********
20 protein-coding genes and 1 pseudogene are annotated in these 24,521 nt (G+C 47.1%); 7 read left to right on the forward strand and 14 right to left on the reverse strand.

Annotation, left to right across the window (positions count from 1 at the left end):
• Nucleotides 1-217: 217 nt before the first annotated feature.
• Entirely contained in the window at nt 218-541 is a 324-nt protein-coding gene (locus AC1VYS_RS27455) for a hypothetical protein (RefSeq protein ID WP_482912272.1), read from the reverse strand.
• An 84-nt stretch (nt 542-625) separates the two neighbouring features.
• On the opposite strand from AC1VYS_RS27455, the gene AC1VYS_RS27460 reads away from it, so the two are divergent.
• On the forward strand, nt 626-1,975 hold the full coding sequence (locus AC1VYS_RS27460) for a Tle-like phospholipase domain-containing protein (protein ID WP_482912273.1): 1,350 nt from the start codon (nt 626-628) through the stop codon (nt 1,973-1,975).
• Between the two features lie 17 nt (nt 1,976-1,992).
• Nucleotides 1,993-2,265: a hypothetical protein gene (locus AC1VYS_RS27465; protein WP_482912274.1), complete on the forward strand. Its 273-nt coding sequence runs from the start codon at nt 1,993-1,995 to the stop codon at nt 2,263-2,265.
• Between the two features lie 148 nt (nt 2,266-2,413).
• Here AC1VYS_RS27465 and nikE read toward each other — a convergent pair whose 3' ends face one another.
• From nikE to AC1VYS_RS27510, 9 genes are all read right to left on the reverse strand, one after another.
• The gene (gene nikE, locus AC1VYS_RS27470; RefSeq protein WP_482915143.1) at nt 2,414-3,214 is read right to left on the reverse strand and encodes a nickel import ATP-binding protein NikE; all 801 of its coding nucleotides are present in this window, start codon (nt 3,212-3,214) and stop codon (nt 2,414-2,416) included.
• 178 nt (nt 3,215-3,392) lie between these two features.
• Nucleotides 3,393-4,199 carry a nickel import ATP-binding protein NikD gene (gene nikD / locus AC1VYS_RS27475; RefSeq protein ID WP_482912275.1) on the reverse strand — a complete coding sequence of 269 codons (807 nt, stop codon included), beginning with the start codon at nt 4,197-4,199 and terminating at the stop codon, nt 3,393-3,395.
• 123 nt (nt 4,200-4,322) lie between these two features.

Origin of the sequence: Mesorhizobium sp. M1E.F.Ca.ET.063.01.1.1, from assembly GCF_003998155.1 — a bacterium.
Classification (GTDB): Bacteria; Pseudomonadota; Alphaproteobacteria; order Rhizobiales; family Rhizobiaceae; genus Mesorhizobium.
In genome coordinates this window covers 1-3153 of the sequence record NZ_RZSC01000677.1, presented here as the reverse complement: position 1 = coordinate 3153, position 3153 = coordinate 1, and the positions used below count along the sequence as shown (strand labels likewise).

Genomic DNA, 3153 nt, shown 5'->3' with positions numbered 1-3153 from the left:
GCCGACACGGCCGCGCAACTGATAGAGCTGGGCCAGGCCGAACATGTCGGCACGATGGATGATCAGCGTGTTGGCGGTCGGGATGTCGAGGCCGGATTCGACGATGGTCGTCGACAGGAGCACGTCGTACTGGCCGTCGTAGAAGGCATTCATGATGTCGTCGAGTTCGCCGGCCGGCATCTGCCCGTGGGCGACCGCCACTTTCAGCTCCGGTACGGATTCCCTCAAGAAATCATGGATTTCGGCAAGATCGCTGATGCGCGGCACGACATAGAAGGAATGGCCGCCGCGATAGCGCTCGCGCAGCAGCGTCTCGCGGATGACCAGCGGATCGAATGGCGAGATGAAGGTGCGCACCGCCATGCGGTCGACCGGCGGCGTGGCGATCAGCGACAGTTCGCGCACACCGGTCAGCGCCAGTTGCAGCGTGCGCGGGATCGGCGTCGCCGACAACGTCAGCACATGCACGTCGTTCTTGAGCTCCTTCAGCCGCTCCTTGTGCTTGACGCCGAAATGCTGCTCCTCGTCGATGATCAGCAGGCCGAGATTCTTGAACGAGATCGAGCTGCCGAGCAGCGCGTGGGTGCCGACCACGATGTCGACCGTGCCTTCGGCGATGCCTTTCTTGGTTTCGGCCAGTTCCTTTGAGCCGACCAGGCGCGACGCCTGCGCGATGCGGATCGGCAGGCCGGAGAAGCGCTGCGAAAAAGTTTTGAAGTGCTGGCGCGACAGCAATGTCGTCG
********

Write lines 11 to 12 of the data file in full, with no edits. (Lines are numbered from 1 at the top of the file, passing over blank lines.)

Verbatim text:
• Here AC1VYS_RS27465 and nikE read toward each other — a convergent pair whose 3' ends face one another.
• From nikE to AC1VYS_RS27510, 9 genes are all read right to left on the reverse strand, one after another.